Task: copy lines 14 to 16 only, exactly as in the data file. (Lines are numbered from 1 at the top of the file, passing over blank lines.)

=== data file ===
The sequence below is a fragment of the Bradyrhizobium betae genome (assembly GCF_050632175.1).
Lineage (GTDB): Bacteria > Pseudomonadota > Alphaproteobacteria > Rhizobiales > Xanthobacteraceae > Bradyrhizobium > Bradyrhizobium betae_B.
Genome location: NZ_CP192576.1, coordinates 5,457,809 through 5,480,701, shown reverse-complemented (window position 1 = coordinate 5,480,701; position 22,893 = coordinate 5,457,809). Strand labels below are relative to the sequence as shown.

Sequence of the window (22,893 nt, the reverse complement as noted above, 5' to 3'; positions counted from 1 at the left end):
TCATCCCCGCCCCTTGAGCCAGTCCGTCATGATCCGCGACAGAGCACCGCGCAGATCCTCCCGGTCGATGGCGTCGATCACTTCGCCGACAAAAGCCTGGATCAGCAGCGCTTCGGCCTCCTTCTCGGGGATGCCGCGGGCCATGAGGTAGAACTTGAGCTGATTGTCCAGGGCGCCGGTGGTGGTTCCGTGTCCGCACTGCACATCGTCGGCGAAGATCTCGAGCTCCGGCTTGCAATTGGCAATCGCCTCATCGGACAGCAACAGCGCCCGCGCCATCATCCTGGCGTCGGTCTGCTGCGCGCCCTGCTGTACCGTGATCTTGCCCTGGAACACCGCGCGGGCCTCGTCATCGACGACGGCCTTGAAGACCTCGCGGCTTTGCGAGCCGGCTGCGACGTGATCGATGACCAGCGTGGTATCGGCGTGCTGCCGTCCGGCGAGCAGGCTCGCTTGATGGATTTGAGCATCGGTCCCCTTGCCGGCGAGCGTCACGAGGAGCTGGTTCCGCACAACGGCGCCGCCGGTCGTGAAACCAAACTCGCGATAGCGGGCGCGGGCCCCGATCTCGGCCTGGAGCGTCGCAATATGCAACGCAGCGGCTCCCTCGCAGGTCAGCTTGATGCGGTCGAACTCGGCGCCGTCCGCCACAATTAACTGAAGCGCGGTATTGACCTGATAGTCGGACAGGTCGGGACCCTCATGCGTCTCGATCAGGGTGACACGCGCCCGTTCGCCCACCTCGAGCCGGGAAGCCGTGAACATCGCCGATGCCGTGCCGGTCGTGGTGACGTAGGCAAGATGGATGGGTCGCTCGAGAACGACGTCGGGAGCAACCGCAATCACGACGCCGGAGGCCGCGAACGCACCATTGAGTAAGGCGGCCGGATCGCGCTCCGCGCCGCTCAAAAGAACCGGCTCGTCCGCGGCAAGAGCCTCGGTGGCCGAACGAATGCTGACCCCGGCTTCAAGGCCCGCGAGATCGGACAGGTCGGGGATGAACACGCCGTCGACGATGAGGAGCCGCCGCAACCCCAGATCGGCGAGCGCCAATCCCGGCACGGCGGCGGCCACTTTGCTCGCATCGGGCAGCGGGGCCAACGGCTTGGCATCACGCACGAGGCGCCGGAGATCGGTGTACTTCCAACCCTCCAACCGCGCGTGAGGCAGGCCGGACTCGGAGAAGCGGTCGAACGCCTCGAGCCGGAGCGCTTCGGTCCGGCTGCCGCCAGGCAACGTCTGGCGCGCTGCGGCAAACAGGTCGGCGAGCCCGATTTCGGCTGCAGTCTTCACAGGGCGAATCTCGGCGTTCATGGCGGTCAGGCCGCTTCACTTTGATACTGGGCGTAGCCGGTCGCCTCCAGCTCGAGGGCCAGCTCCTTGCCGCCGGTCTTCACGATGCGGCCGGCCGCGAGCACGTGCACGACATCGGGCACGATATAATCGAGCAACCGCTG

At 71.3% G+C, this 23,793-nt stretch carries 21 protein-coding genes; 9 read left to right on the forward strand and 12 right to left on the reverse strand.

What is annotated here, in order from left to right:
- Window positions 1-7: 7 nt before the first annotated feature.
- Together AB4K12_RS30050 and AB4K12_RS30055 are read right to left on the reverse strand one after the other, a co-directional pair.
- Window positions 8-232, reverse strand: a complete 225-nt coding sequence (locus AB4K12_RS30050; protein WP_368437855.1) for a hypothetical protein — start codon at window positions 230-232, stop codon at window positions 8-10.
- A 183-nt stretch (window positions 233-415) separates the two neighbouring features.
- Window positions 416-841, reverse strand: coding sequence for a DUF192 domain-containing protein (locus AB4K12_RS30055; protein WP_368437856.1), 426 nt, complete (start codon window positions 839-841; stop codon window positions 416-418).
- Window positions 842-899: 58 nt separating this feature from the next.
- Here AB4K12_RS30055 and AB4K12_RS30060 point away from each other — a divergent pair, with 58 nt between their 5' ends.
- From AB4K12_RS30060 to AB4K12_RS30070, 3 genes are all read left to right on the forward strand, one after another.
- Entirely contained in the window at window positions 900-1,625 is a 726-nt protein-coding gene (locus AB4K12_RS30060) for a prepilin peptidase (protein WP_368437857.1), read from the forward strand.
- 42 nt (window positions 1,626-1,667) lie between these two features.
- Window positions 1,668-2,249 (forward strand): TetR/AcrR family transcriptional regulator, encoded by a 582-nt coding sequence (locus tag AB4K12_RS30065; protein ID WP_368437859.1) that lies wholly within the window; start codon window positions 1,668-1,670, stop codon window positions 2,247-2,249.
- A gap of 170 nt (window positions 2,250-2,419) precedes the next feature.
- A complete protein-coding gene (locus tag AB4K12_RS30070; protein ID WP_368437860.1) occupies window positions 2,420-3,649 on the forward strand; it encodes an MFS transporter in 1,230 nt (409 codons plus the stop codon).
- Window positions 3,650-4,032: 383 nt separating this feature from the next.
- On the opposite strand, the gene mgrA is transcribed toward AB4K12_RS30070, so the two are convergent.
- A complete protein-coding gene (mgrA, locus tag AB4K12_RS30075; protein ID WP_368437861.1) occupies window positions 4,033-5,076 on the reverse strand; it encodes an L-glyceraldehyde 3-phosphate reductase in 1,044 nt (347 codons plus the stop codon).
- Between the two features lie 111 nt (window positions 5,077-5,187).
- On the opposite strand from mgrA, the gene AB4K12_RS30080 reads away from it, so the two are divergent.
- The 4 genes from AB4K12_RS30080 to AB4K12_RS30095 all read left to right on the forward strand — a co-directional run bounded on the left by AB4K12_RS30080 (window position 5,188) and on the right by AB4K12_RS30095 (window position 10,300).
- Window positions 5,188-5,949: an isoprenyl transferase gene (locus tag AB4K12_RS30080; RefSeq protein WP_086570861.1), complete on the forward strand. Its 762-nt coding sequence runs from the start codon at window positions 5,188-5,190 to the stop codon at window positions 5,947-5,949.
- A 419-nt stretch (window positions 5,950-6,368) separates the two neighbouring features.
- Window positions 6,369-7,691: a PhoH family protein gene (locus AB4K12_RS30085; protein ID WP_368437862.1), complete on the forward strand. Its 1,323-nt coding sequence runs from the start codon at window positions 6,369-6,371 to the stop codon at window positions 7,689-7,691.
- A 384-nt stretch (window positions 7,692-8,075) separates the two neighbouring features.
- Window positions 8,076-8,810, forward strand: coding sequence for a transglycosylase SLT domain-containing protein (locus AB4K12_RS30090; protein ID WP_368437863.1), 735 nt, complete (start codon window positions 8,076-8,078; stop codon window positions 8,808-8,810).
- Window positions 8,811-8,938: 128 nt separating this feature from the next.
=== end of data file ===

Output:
- Here AB4K12_RS30055 and AB4K12_RS30060 point away from each other — a divergent pair, with 58 nt between their 5' ends.
- From AB4K12_RS30060 to AB4K12_RS30070, 3 genes are all read left to right on the forward strand, one after another.
- Entirely contained in the window at window positions 900-1,625 is a 726-nt protein-coding gene (locus AB4K12_RS30060) for a prepilin peptidase (protein WP_368437857.1), read from the forward strand.